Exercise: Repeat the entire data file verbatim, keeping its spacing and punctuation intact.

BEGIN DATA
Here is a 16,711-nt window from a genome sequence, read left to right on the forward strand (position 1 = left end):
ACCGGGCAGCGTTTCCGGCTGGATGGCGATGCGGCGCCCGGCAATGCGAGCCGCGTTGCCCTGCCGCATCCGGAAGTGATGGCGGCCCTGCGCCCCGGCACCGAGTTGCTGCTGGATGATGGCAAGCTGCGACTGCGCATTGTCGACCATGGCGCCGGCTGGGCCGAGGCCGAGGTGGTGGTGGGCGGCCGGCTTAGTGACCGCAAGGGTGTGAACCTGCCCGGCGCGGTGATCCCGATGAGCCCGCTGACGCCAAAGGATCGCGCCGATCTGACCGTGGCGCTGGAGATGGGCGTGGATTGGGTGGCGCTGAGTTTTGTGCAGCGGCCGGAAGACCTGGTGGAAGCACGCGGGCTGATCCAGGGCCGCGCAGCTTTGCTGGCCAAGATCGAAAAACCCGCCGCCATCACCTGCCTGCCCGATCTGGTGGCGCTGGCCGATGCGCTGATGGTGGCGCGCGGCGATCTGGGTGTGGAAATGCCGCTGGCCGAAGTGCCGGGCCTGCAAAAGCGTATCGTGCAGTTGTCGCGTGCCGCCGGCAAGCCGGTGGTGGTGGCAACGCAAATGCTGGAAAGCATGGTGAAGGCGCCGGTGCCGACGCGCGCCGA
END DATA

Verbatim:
Here is a 16,711-nt window from a genome sequence, read left to right on the forward strand (position 1 = left end):
ACCGGGCAGCGTTTCCGGCTGGATGGCGATGCGGCGCCCGGCAATGCGAGCCGCGTTGCCCTGCCGCATCCGGAAGTGATGGCGGCCCTGCGCCCCGGCACCGAGTTGCTGCTGGATGATGGCAAGCTGCGACTGCGCATTGTCGACCATGGCGCCGGCTGGGCCGAGGCCGAGGTGGTGGTGGGCGGCCGGCTTAGTGACCGCAAGGGTGTGAACCTGCCCGGCGCGGTGATCCCGATGAGCCCGCTGACGCCAAAGGATCGCGCCGATCTGACCGTGGCGCTGGAGATGGGCGTGGATTGGGTGGCGCTGAGTTTTGTGCAGCGGCCGGAAGACCTGGTGGAAGCACGCGGGCTGATCCAGGGCCGCGCAGCTTTGCTGGCCAAGATCGAAAAACCCGCCGCCATCACCTGCCTGCCCGATCTGGTGGCGCTGGCCGATGCGCTGATGGTGGCGCGCGGCGATCTGGGTGTGGAAATGCCGCTGGCCGAAGTGCCGGGCCTGCAAAAGCGTATCGTGCAGTTGTCGCGTGCCGCCGGCAAGCCGGTGGTGGTGGCAACGCAAATGCTGGAAAGCATGGTGAAGGCGCCGGTGCCGACGCGCGCCGA